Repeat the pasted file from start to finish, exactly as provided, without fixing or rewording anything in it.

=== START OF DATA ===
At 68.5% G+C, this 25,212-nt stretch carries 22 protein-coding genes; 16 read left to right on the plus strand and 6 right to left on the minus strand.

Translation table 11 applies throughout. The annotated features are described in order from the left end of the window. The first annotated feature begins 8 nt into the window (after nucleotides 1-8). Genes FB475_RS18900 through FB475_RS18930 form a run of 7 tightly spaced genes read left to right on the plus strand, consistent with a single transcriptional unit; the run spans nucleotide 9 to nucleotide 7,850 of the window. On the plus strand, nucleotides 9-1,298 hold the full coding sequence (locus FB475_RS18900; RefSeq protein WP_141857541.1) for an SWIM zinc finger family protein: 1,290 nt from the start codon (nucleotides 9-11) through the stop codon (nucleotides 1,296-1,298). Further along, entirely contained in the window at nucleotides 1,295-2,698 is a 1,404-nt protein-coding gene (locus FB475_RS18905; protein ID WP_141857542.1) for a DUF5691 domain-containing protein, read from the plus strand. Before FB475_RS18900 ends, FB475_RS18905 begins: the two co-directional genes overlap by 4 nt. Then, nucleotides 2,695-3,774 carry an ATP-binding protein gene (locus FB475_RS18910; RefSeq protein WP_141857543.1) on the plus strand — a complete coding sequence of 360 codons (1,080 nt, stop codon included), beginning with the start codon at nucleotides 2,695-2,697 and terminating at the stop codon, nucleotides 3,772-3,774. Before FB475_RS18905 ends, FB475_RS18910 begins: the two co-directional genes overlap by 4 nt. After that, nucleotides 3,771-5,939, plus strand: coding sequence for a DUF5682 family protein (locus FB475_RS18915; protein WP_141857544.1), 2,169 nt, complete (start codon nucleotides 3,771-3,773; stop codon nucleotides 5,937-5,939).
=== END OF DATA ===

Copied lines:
At 68.5% G+C, this 25,212-nt stretch carries 22 protein-coding genes; 16 read left to right on the plus strand and 6 right to left on the minus strand.

Translation table 11 applies throughout. The annotated features are described in order from the left end of the window. The first annotated feature begins 8 nt into the window (after nucleotides 1-8). Genes FB475_RS18900 through FB475_RS18930 form a run of 7 tightly spaced genes read left to right on the plus strand, consistent with a single transcriptional unit; the run spans nucleotide 9 to nucleotide 7,850 of the window. On the plus strand, nucleotides 9-1,298 hold the full coding sequence (locus FB475_RS18900; RefSeq protein WP_141857541.1) for an SWIM zinc finger family protein: 1,290 nt from the start codon (nucleotides 9-11) through the stop codon (nucleotides 1,296-1,298). Further along, entirely contained in the window at nucleotides 1,295-2,698 is a 1,404-nt protein-coding gene (locus FB475_RS18905; protein ID WP_141857542.1) for a DUF5691 domain-containing protein, read from the plus strand. Before FB475_RS18900 ends, FB475_RS18905 begins: the two co-directional genes overlap by 4 nt. Then, nucleotides 2,695-3,774 carry an ATP-binding protein gene (locus FB475_RS18910; RefSeq protein WP_141857543.1) on the plus strand — a complete coding sequence of 360 codons (1,080 nt, stop codon included), beginning with the start codon at nucleotides 2,695-2,697 and terminating at the stop codon, nucleotides 3,772-3,774. Before FB475_RS18905 ends, FB475_RS18910 begins: the two co-directional genes overlap by 4 nt. After that, nucleotides 3,771-5,939, plus strand: coding sequence for a DUF5682 family protein (locus FB475_RS18915; protein WP_141857544.1), 2,169 nt, complete (start codon nucleotides 3,771-3,773; stop codon nucleotides 5,937-5,939).